When you mention sushi, 60% of your friends will grimace and make some snide comment about eating bait. The other 40% probably know the definitions of two or three dozen Japanese words.
Speak to me.
Before you go to the posh sushi bar, learn a little Japanese, so you do not sound like Jethro. The term “sushi bar” is typical American slang. Not everything served at the sushi restaurant is sushi. As a matter of fact, not everything even has sushi in it. So, there.
So…what is sushi?
Vinegared rice. Never saw that coming, did you? Sushi is not fish. It is rice.
Why do they call it “sushi rolls”?
Because the sushi is the biggest ingredient and the glue which holds the everything else together inside the nori. Nori is the Japanese word for kelp.
You got it. The bluish, greenish, blackish, papery strip which holds the roll together is seaweed. And it is good for you. It is packed full of vitamins.
So, what do the Japanese call “sushi rolls”?
Maki is the Japanese name for rolled sushi, nori and vegetables. Maki can include seafood, or not. Some maki is rolled in sesame seeds, but many are rolled in roe. Roe? Yes, fish eggs. Many different species besides besides sturgeon produce very tasty eggs.
The rolls are hard to eat with chop sticks.
For the chop-stick-challenged, temaki is the next best choice. If you were not too keen on the nori in the roll, you may be surprised by this incarnation. Temaki is a large piece of nori, rolled into a cone and filled with sushi and vegetables and sometimes seafood. If you are not fond of nori, just eat what is inside.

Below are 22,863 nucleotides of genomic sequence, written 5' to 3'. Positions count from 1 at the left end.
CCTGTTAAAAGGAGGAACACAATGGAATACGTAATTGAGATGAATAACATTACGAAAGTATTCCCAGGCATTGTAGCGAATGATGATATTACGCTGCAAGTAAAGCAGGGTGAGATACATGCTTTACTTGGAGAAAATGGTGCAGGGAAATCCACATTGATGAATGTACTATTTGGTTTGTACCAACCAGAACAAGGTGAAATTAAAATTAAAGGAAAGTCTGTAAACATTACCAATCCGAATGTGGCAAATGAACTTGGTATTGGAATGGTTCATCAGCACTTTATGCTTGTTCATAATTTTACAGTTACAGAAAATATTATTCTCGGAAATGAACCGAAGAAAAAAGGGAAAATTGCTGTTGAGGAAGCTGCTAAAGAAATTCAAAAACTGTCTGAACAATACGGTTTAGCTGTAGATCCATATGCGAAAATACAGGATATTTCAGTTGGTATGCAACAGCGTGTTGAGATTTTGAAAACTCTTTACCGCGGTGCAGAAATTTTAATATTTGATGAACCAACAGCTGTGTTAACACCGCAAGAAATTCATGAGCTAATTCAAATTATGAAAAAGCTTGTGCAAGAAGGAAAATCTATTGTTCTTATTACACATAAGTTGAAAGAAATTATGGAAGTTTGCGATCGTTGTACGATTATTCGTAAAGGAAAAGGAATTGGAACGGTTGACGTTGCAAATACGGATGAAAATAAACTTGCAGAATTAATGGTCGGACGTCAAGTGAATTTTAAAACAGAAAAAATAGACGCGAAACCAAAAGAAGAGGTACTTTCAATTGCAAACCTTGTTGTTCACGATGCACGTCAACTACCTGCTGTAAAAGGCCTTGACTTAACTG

Where’s the fish?
If you are looking for sashimi, (above) Japanese for a fillet of seafood, you need to order nigiri, chirashi or sasazushi. Nigiri is a rolled-up ball of sushi, wrapped with nori and topped with wasabi (green Japanese horseradish) and sashimi.
Chirashi is a bowl of sushi topped with vegetables and sashimi. This is the best choice of the chop-stick-impaired and the nori-intolerant.
Sasazushi is another form of nigiri. Instead of wrapping the sushi with nori, the sushi, vegetables and sashimi are wrapped in bamboo leaves. Another good choice for the nori-intolerant.
The American term “sushi bar” does not do the art created by talented sushi chefs justice. Remember, sushi does not mean “raw fish”.
NEXT: Sushi risks
Have you ever tried maki, temaki, sashimi, nigiri, saszushi or chirashi? What did you like or dislike about it?
(c) Ann Marie Dwyer 2011
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